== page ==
Essay The Great Gatsby: Differences and Corruption of Classes

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The Great Gatsby: Differences and Corruption of Classes Money is essential for survival; it can bring happiness, despair, or corruption. It rules our daily lives, is preferred in large amounts, and separates us into different social classes. F. Scott Fitzgerald’s novel, The Great Gatsby, is a perfect example of this since the class structure within the novel, portrays how money or the need for it can cause corruption in all the different social classes. This is shown through the three distinct classes: old money represented by the Buchanan’s and their self-centered, racist nature, new money represented by Gatsby and his mysterious, illegal ways, and a class that can be called no money represented by the Wilson’s and their attempts at…show more content…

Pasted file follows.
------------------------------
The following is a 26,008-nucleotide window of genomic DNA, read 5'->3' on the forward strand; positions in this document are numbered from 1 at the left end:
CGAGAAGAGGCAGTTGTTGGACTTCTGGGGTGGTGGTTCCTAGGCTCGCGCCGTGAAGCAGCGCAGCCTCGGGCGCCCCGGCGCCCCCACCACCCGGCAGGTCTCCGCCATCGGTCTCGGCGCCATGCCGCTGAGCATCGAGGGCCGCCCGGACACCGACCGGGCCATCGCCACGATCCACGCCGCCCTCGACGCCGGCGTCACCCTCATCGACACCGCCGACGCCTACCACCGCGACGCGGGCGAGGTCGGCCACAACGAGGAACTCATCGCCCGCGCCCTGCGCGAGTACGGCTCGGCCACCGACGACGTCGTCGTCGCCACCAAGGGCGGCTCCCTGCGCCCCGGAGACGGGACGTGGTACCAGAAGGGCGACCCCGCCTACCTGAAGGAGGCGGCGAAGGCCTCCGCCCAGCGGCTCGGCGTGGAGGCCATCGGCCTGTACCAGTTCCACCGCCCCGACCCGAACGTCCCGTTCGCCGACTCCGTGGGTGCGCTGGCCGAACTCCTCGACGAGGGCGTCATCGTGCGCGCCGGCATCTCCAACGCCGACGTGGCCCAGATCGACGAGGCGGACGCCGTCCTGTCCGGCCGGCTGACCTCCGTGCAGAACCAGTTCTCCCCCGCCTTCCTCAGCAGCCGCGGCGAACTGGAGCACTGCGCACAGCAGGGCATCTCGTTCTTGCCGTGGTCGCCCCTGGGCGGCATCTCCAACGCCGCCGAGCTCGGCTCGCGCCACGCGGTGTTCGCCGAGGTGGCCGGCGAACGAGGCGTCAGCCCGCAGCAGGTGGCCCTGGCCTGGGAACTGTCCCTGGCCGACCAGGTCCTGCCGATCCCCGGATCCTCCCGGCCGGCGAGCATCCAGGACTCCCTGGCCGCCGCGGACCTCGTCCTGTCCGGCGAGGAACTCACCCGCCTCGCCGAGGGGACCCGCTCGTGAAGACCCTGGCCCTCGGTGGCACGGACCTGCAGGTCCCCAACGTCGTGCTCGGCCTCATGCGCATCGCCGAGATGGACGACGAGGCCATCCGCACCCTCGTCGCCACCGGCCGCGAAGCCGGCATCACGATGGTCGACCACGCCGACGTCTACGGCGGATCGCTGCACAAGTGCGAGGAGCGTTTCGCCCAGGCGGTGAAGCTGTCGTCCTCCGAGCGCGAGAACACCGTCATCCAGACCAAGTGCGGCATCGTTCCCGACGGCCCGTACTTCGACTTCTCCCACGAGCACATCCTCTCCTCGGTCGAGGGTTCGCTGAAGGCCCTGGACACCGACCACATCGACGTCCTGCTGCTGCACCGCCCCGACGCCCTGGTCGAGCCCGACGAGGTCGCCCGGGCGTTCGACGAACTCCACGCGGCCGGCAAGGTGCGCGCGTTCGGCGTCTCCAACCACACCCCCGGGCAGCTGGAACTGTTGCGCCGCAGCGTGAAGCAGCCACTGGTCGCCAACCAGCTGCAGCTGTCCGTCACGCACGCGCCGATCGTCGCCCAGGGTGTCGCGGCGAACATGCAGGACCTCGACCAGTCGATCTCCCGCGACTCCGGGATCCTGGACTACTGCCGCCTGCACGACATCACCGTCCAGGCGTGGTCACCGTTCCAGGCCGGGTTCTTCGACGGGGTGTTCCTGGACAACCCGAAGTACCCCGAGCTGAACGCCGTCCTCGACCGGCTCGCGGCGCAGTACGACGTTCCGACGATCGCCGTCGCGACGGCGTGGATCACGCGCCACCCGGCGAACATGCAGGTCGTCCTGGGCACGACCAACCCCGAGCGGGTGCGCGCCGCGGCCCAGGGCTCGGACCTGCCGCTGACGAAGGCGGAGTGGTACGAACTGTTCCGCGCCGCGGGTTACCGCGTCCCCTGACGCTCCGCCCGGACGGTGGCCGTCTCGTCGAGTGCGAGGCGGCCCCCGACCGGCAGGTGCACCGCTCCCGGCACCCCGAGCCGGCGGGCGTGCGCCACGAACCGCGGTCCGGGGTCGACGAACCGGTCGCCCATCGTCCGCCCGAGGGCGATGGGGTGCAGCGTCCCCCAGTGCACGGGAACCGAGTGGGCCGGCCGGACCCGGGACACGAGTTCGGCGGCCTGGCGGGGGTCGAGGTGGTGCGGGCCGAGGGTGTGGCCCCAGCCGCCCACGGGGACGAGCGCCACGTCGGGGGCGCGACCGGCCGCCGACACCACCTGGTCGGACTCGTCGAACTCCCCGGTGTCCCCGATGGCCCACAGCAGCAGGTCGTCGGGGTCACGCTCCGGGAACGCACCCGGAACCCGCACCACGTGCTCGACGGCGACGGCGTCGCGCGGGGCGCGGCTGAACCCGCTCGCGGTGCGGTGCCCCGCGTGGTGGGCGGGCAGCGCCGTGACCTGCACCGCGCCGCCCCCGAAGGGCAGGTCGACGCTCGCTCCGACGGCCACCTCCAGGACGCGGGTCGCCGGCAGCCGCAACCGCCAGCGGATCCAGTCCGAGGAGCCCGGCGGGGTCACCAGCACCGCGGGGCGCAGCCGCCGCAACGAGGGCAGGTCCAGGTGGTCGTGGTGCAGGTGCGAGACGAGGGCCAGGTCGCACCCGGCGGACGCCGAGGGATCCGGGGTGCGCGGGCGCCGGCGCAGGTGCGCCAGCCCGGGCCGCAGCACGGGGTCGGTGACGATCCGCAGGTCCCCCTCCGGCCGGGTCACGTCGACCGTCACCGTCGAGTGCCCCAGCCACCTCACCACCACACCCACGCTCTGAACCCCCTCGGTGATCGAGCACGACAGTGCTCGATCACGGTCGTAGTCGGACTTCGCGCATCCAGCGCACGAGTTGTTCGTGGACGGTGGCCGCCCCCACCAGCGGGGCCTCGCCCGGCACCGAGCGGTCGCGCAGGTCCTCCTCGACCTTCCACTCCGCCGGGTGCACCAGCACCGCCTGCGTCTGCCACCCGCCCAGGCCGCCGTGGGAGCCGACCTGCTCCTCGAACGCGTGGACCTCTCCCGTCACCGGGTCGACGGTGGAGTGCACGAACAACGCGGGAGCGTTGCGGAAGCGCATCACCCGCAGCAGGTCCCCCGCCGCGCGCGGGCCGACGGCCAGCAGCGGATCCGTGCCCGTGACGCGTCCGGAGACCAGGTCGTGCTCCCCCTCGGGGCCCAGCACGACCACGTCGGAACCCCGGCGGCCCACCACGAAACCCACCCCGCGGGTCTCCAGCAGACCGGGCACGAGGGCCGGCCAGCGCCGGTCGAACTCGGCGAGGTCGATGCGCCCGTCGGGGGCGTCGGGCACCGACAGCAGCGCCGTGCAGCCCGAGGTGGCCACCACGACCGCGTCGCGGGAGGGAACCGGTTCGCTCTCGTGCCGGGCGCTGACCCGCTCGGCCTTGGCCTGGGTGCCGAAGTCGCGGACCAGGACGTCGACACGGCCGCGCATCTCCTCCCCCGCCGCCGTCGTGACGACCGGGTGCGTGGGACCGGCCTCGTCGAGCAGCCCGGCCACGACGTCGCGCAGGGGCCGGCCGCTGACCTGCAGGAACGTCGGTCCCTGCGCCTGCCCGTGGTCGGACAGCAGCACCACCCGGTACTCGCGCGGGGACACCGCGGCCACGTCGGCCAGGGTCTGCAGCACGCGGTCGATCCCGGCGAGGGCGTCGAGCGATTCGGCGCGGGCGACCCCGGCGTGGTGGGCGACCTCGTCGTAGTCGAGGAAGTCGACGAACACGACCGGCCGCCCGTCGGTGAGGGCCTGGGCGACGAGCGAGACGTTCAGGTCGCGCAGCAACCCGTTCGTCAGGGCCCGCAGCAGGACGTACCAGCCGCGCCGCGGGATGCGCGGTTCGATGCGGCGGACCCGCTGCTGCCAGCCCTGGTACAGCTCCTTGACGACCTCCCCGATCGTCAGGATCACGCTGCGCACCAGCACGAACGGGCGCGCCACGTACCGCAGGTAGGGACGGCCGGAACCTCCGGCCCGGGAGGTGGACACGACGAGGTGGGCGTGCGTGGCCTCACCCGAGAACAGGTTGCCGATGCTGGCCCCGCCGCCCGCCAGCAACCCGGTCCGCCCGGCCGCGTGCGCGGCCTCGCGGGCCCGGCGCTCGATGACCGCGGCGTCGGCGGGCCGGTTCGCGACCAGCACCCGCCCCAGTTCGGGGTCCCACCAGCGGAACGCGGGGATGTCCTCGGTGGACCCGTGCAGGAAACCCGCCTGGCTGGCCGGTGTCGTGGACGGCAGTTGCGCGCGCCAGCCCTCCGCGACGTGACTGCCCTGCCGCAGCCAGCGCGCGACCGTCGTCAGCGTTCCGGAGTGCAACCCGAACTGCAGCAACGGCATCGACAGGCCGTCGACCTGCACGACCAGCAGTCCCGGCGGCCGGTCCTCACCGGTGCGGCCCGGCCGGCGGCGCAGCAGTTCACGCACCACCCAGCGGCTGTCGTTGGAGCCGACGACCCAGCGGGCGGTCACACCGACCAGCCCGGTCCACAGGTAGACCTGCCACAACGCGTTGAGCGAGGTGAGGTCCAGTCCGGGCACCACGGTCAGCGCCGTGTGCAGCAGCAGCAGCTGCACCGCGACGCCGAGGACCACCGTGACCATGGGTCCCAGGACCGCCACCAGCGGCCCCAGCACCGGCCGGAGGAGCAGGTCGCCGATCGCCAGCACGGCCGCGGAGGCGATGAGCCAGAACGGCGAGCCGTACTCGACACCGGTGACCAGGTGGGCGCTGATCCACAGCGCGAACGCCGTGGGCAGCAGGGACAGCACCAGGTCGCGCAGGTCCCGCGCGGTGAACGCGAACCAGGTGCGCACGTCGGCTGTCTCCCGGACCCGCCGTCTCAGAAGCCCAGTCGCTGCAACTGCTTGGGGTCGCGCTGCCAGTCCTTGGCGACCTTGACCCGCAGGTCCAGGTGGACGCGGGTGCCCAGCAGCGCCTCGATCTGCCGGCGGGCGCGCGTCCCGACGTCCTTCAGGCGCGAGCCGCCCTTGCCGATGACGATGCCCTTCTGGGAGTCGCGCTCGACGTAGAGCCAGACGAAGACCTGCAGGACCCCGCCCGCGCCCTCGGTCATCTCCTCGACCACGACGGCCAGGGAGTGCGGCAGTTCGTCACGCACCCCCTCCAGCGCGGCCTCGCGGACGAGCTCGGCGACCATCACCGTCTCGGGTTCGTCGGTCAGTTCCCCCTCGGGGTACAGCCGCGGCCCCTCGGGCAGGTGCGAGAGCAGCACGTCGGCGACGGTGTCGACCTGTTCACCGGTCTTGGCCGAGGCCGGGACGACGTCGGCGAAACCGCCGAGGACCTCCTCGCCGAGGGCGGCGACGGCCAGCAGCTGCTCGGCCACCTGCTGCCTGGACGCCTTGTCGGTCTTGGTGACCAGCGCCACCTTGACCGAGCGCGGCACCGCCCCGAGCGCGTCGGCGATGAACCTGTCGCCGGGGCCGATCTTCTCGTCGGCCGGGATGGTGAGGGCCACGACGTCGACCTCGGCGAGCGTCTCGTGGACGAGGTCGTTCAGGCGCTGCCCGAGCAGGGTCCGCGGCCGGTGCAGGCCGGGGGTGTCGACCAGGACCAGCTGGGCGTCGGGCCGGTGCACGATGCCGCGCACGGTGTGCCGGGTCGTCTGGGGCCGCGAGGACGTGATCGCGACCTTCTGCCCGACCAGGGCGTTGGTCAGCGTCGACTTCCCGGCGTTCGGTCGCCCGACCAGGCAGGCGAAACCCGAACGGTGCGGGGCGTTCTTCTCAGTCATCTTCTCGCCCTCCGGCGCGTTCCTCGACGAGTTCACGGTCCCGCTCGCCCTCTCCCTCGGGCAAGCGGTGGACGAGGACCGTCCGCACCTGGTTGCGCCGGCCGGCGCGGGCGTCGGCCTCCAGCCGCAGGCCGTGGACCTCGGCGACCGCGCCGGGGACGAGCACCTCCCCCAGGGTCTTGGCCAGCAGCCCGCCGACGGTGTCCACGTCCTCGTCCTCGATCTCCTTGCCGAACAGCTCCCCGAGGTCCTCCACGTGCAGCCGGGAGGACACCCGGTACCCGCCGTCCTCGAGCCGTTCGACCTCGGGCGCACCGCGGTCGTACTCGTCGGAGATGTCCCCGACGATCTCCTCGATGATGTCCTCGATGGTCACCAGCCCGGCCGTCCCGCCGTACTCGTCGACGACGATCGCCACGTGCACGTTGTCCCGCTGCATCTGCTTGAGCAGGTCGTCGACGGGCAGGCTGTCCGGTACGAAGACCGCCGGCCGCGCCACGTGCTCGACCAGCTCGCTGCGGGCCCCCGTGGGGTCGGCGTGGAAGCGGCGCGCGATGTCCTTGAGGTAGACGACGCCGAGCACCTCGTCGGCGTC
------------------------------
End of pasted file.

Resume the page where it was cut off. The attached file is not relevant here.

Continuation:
Tom Buchanan is the person most dominantly representing these people. His actions are generally self-centered and depict him as racist. Tom’s self-centered nature is revealed in his actions in East Egg. For instance, Tom cares only for himself and his well-being. He mistreats his wife Daisy by hurting her physically. This is evident when Daisy says, “Look! ... You did it, Tom… I know you didn’t mean to but you did do it” (17). Daisy is trying to trigger Tom’s guilt, but fails as he disregards her complaining and changes the topic of the conversation, thus, proving his self-centered ideals that concern no one other than himself. Moreover, Tom’s racist nature reveals itself when he discusses with Nick on the topic of a new book that Tom has been reading; ‘The Rise of the Coloured Empires’. Tom says, “It’s up to us who are the dominant race to watch out or these other races will have control over things” (18). Tom thinks that the white race is the supreme race and that all other coloured races are inferior, coupled with the belief that the supreme race should watch out or else they will end up losing their title. This ideal is common in the 1920’s and it correlates with the moral deterioration of the upper class in society since they are willing to do whatever it takes to ensure the supremacy of the white race. Finally, Tom’s self-centered nature in East Egg best reveals itself when Tom excuses himself from the dinner table in order to talk to his mistress
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